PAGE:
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Comments and Code Refactor

bello profile image Bello Updated on ・4 min read


Comments

There are two types of comments in JavaScript:

  • Inline comments (//...) - inline to statements, expressions, etc
  • Multi-line comments (/*...*/) - span multiple lines;

Comments are notes describing how and why the code works. It is crucial as a reminder to the creator of the code and when working with other developers.

If the code has anything subtle and counter-intuitive, it's definitely worth commenting.

There are times when novices use them wrongly.

Bad Comments

Many comments are bad practices. The example shows the logic of creating a prime number in JavaScript in bad comments.

See the example below:

function showPrimes(n) {
  // nextPrime is just a label
  nextPrime:
  for (let i = 2; i < n; i++) {
    /* 
    The iteration starts at 2 through to n. For example, if n is 
    10, iteration starts from iteration 2 to iteration 9. 9 is 
    less than 10    
    */

    for (let j = 2; j < i; j++) {
      // iteration j should be less than i

      if (i % j === 0 && n % 2 === 0) continue nextPrime;
      /* if iteration of i and j modulus equals zero then it's a 
      prime number */
    }

    console.log(i); // 2, 3, ...7
  }
}

showPrimes(10)
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Good Comments

Comments should be logical (when necessary) but short.

See the example below:

function showPrimes(n) {
  nextPrime:
  for (let i = 2; i < n; i++) {
    // i = 2, 3, 4, 5, 6, 7, 8, 9; n = 10
    // i = i2, ...i9

    for (let j = 2; j < i; j++) {
      // j = 2, (2, 3), (2, 3, 4), (2, 3, 4, 5)..., (2, 3, ...8) 
      // i2 = j1
      // i3 = j1, j2
      // i4 = j1, j2, j3
      // i5 = j1, j2, j3, j4
      // ...
      // i9 = j1, ...j8

      if (i % j === 0 /** && n % 2 === 0 **/) continue nextPrime;
      // i % j => 3, 3, 3, 3, 5, 5, 7
    }

    console.log(i); // 2, 3, 5, 7
  }
}

showPrimes(10);
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The comment above looks logical but overused.



See the example below of reduced comments:

function showPrimes(n) {
  nextPrime:
  for (let i = 2; i < n; i++) {
    // i = i2, ...i(n-1)

    for (let j = 2; j < i; j++) {
      // in = j1, ...j(n-2)

      if (i % j === 0 /** && n % 2 === 0 **/) continue nextPrime;
      // R(i/j)
    }

    console.log(i); 
  }
}

showPrimes(10);
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Not only the comment above is short, but also precise.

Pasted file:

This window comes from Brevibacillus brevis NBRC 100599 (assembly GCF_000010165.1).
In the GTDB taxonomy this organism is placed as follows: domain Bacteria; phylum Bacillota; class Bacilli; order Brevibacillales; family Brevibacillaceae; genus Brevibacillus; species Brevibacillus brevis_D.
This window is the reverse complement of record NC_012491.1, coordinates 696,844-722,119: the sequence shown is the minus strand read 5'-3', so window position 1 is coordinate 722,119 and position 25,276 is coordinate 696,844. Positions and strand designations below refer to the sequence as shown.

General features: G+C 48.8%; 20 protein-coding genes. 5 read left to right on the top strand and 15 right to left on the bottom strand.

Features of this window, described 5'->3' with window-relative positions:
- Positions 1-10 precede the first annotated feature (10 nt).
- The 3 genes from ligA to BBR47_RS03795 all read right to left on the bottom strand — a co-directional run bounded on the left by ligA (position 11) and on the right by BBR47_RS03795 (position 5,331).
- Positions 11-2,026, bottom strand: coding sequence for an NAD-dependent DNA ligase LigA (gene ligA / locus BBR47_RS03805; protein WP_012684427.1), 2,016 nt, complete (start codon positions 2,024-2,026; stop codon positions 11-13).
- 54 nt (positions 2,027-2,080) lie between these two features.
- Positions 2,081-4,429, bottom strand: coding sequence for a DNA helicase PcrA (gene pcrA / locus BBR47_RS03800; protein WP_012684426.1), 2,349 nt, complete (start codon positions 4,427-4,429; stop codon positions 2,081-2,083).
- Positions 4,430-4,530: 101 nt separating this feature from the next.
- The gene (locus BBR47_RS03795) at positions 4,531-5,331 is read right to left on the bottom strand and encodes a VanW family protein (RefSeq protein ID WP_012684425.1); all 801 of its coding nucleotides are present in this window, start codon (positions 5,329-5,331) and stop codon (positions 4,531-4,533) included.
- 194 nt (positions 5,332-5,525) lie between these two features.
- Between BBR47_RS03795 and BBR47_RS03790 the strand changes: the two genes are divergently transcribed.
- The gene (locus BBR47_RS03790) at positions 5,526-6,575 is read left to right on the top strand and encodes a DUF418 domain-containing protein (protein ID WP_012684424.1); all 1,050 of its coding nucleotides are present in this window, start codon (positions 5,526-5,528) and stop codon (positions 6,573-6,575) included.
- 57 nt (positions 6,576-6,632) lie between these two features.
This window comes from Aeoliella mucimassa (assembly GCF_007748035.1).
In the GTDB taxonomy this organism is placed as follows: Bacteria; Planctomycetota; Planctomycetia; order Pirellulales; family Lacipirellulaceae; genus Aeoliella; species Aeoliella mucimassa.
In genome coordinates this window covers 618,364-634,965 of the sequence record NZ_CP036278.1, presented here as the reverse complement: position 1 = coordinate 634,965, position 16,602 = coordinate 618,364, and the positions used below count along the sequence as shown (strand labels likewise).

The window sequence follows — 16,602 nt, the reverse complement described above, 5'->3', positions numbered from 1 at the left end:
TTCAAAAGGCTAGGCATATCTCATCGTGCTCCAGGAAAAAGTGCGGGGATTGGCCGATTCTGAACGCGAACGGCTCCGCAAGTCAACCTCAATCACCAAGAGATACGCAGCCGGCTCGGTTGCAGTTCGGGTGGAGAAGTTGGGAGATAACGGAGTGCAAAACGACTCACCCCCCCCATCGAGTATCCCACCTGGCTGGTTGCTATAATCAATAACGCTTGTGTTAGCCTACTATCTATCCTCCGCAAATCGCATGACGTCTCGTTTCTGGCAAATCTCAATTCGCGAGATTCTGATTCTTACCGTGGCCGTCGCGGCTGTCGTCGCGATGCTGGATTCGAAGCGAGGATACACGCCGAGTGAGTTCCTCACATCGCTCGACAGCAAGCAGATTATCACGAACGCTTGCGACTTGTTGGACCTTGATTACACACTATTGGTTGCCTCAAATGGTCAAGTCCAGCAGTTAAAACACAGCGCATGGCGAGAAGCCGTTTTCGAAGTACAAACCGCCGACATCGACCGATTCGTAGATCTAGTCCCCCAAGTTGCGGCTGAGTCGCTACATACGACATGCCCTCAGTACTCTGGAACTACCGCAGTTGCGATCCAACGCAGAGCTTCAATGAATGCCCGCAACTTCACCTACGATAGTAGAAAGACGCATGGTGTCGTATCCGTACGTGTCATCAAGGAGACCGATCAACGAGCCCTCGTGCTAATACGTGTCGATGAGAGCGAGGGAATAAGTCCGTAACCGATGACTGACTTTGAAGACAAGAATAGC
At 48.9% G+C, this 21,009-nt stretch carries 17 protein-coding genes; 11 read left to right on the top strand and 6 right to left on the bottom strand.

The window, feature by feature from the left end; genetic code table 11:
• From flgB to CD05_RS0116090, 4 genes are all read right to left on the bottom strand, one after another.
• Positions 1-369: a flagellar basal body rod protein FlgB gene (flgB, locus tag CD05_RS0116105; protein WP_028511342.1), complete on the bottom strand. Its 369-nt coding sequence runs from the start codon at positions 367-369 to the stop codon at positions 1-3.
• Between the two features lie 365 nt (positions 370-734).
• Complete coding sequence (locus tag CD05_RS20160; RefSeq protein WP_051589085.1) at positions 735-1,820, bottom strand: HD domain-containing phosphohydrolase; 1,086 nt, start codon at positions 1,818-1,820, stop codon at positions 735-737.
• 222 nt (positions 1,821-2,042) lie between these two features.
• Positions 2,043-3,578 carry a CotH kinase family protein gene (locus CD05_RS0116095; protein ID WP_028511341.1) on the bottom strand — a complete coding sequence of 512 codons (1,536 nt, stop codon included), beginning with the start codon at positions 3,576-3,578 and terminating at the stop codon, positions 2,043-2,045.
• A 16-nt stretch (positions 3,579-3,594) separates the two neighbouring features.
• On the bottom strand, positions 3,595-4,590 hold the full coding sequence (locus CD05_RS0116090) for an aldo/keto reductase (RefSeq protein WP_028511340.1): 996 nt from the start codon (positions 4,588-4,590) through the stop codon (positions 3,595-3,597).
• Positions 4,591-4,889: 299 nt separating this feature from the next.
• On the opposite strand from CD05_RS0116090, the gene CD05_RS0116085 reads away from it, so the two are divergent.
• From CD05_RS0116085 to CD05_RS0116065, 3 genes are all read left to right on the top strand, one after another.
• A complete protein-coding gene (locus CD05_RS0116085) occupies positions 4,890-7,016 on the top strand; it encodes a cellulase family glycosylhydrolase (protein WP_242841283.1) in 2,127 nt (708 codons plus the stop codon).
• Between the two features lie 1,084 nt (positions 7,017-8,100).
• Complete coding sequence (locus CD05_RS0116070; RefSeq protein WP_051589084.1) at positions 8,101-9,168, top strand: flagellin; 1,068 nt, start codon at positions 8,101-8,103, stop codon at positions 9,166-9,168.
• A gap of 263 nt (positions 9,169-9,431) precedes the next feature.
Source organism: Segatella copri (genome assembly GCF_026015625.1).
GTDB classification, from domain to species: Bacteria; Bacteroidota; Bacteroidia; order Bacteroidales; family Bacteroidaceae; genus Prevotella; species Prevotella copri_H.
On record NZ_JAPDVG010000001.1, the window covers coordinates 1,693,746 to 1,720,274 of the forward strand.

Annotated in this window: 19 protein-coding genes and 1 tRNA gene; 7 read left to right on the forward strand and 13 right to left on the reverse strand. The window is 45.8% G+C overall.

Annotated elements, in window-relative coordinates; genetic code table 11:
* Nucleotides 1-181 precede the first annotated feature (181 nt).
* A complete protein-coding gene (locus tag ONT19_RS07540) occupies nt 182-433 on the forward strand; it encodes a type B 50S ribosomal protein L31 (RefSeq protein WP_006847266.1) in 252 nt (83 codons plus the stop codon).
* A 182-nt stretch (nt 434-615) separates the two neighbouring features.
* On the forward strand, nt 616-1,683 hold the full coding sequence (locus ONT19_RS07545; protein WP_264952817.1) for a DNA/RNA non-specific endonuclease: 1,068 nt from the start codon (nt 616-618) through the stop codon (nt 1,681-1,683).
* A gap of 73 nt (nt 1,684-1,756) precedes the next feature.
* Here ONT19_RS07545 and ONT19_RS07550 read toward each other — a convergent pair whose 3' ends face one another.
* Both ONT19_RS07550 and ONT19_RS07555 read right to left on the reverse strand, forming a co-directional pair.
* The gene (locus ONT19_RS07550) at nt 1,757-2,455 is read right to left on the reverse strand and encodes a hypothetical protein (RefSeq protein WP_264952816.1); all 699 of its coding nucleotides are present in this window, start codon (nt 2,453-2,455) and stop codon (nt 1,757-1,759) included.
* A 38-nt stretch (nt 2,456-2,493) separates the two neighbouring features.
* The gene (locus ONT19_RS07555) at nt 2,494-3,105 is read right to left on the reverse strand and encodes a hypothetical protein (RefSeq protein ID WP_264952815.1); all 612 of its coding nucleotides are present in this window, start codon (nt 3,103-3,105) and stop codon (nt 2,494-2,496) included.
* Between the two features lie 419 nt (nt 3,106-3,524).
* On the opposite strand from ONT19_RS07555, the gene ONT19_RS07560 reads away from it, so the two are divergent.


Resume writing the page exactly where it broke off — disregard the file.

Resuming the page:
Good comments contain the following:

  • Describe the architecture
  • Document function parameters and usage
/**
 * Returns x raised to the n-th power.
 *
 * @param {number} x The number to raise.
 * @param {number} n The power, must be a natural number.
 * @return {number} x raised to the n-th power.
 */

function pow(x, n) {
  // ...
}
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  • such comments above make the function understandable without looking in its code

  • some editors like WebStorm understand comments to provide autocomplete and some automatic code-checking to ease workflow

  • tools like JSDoc 3 that can generate HTML-documentation from the comments. The official documentation is at usejsdoc.org/

Most of the time comments are used in development only but removed in production especially when minified.

Code refactor

Code refactoring is the process of modifying the code structure without affecting the functionality for readability purposes.

See the example below:

function showPrimes(n) {
  nextPrime:
  for (let i = 2; i < n; i++) {

    for (let j = 2; j < i; j++) {

      if (i % j === 0) continue nextPrime;
    }

    console.log(i); 
  }
}

showPrimes(10);
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To refactor or make the code more readable above see the example below:

function showPrimes(n) {

  for (let i = 2; i < n; i++) {
    if (!isPrime(i)) continue;

    console.log(i);
  }
}

function isPrime(n) {
  for (let i = 2; i < n; i++) {
    if (n % i == 0) return false;
  }

  return true;
}

showPrimes(10);
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The code above looks easier to understand because it has lesser nesting and better factored out function isPrime.

The function itself becomes the comment. Such code is called self-descriptive.

Refactoring split code structure to make functions more understand.

Happy coding!


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Lawson

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